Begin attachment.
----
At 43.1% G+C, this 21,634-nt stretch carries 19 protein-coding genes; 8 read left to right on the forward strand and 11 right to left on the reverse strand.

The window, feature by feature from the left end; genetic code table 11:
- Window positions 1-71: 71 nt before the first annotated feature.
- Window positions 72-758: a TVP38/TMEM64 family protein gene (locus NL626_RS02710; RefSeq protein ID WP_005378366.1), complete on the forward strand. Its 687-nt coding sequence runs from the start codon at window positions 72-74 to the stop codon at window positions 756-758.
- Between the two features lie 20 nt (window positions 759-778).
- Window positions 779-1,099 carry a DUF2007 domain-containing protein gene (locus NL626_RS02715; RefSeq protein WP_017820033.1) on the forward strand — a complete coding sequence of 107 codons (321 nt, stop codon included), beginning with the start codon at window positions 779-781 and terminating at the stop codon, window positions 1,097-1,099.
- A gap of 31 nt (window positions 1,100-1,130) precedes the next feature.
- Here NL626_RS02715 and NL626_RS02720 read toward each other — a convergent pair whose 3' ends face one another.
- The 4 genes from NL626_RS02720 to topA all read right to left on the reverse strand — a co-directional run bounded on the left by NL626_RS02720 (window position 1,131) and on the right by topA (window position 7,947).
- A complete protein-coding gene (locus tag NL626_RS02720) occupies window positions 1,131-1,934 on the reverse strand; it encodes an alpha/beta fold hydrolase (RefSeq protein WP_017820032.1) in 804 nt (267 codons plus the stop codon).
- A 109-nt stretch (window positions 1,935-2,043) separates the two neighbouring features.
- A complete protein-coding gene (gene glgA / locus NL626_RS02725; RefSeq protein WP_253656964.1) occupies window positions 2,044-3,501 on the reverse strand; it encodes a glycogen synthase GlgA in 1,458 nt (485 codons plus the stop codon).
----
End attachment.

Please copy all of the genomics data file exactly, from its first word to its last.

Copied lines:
At 43.1% G+C, this 21,634-nt stretch carries 19 protein-coding genes; 8 read left to right on the forward strand and 11 right to left on the reverse strand.

The window, feature by feature from the left end; genetic code table 11:
- Window positions 1-71: 71 nt before the first annotated feature.
- Window positions 72-758: a TVP38/TMEM64 family protein gene (locus NL626_RS02710; RefSeq protein ID WP_005378366.1), complete on the forward strand. Its 687-nt coding sequence runs from the start codon at window positions 72-74 to the stop codon at window positions 756-758.
- Between the two features lie 20 nt (window positions 759-778).
- Window positions 779-1,099 carry a DUF2007 domain-containing protein gene (locus NL626_RS02715; RefSeq protein WP_017820033.1) on the forward strand — a complete coding sequence of 107 codons (321 nt, stop codon included), beginning with the start codon at window positions 779-781 and terminating at the stop codon, window positions 1,097-1,099.
- A gap of 31 nt (window positions 1,100-1,130) precedes the next feature.
- Here NL626_RS02715 and NL626_RS02720 read toward each other — a convergent pair whose 3' ends face one another.
- The 4 genes from NL626_RS02720 to topA all read right to left on the reverse strand — a co-directional run bounded on the left by NL626_RS02720 (window position 1,131) and on the right by topA (window position 7,947).
- A complete protein-coding gene (locus tag NL626_RS02720) occupies window positions 1,131-1,934 on the reverse strand; it encodes an alpha/beta fold hydrolase (RefSeq protein WP_017820032.1) in 804 nt (267 codons plus the stop codon).
- A 109-nt stretch (window positions 1,935-2,043) separates the two neighbouring features.
- A complete protein-coding gene (gene glgA / locus NL626_RS02725; RefSeq protein WP_253656964.1) occupies window positions 2,044-3,501 on the reverse strand; it encodes a glycogen synthase GlgA in 1,458 nt (485 codons plus the stop codon).